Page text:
SUV Rollover FAQ
How do most SUV rollovers occur?
Most rollover accidents occur when driver loses control of the SUV. Common causes of loss of control are speeding and sharp turns. Inclement weather also plays a part in SUV rollovers. More than 90% of all rollovers occur after a driver runs off the road.
Why do consumers need to know about SUV rollovers?
Rollovers do not occur as much as other types of car accidents. However, when rollover accidents do occur, they result in more severe accidents such as death or serious injury. SUV rollover accidents accounted for more than 10,000 fatalities in the United States in 1999, which is more than side and rear crashes combined. Some rollover accidents may be preventable if consumers take caution when driving a SUV and realize the importance of wearing seat belts.
What dangers do consumers need to be aware of?
Understanding the risks involved in driving a sport utility vehicle may help prevent unnecessary SUV rollover accidents. A high center of gravity and a narrow wheel track make SUVs top heavy. Another danger that consumers need to be aware of is that more weight increases the chances of a rollover accident. Be careful not to over load your SUV. Consumers also need to be aware that family vehicles do not contain the roll bars.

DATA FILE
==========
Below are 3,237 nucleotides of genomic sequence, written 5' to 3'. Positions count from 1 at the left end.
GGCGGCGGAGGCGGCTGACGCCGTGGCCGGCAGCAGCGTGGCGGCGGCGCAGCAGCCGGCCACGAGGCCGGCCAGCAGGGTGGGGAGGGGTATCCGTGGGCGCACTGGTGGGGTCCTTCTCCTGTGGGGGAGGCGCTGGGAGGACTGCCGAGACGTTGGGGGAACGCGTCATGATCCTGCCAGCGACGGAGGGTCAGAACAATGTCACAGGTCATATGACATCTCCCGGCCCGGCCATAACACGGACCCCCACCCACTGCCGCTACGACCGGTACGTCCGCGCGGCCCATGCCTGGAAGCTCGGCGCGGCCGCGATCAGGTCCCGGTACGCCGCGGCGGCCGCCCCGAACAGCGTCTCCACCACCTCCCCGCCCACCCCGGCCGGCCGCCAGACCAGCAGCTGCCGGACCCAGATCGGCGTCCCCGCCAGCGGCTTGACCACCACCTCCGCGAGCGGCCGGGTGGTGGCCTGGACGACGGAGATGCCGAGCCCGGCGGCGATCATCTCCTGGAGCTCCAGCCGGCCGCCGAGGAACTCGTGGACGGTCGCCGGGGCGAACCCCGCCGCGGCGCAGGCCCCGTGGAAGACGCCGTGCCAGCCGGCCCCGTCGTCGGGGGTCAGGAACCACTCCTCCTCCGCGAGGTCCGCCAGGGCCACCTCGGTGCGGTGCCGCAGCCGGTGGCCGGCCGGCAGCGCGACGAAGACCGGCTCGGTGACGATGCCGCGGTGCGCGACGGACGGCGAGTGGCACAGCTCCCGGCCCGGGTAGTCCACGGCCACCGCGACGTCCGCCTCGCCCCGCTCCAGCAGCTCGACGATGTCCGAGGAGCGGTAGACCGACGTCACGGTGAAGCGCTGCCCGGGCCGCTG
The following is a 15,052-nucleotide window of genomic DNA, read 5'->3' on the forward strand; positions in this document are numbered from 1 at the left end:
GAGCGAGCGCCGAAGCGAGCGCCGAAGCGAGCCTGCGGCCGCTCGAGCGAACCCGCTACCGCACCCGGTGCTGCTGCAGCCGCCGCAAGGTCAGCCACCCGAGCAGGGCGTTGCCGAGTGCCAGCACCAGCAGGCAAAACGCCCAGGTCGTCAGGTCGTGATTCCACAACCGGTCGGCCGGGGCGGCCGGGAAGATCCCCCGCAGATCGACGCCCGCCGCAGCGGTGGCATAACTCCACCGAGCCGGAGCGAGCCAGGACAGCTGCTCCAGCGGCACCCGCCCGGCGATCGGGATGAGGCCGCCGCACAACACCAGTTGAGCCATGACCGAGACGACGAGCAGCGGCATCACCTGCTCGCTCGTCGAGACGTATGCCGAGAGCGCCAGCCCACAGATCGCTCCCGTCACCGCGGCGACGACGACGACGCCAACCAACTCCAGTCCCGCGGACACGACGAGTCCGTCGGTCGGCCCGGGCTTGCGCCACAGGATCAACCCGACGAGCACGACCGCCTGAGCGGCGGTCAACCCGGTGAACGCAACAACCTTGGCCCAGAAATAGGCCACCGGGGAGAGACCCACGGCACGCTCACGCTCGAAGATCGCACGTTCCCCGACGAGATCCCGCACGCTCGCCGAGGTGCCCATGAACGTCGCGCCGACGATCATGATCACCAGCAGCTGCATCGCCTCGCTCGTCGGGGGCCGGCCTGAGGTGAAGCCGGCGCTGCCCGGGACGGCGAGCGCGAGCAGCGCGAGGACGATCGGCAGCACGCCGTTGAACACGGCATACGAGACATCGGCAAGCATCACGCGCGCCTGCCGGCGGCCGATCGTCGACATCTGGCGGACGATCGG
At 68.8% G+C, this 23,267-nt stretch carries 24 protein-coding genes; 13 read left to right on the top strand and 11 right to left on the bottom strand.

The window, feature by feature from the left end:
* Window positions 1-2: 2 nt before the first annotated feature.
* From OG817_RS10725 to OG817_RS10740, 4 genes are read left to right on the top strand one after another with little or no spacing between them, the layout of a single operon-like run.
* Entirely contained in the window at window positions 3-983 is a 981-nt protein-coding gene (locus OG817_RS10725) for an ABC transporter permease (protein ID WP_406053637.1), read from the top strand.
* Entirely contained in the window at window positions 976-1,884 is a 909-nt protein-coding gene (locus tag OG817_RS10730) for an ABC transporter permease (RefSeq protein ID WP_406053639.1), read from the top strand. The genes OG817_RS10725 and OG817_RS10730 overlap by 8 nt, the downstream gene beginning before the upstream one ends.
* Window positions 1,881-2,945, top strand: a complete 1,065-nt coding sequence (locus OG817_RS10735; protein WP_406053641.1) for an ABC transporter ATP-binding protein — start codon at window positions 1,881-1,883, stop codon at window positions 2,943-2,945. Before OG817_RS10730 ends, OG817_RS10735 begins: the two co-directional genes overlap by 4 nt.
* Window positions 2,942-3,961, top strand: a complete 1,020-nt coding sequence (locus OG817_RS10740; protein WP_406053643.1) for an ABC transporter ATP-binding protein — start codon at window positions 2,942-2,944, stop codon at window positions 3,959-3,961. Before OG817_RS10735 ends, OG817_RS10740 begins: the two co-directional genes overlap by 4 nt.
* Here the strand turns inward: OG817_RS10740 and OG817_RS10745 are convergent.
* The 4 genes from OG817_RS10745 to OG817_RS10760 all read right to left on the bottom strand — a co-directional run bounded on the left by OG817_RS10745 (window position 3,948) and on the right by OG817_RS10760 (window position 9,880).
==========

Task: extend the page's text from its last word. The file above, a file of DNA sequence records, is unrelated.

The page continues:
What does the NHTSA'S rollover resistance rating mean?
The rollover resistance rating is essentially a measure of how top heavy the vehicle is. During independent studies the National Highway Traffic Safety Administration (NHTSA) found that SUVs were more likely to rollover once they left the roadway - meaning once a driver lost control. As such, NHTSA has rated vehicles that are lower to the ground and wider as the safer vehicles.
Do vehicles with higher rollover resistance ratings mean it is safe from SUV rollovers?
No, even a five-star vehicle has up to a 10% risk of rolling over in a single vehicle crash.
Does electronic stability control affect SUV rollovers?
Most rollover accidents occur when a vehicle runs off the road and the driver loses control of the car either by driving too fast or by taking a turn to quickly. Electronic Stability Control (ESC) is designed to assist drivers in maintaining control of their vehicles during extreme steering maneuvers. It senses when a vehicle is starting to spin out or plow out, and it turns the vehicle to the appropriate heading by automatically applying the brake at one or more wheels. While ESC can potentially help prevent a rollover, it cannot stop a driver from driving recklessly nor can it prevent inclement weather. That's why it is important to know the dangers of SUV rollover accidents.
Need help for your injury? Please contact the Georgia car accident lawyers of The Angell Law Firm at (770) 217-4954.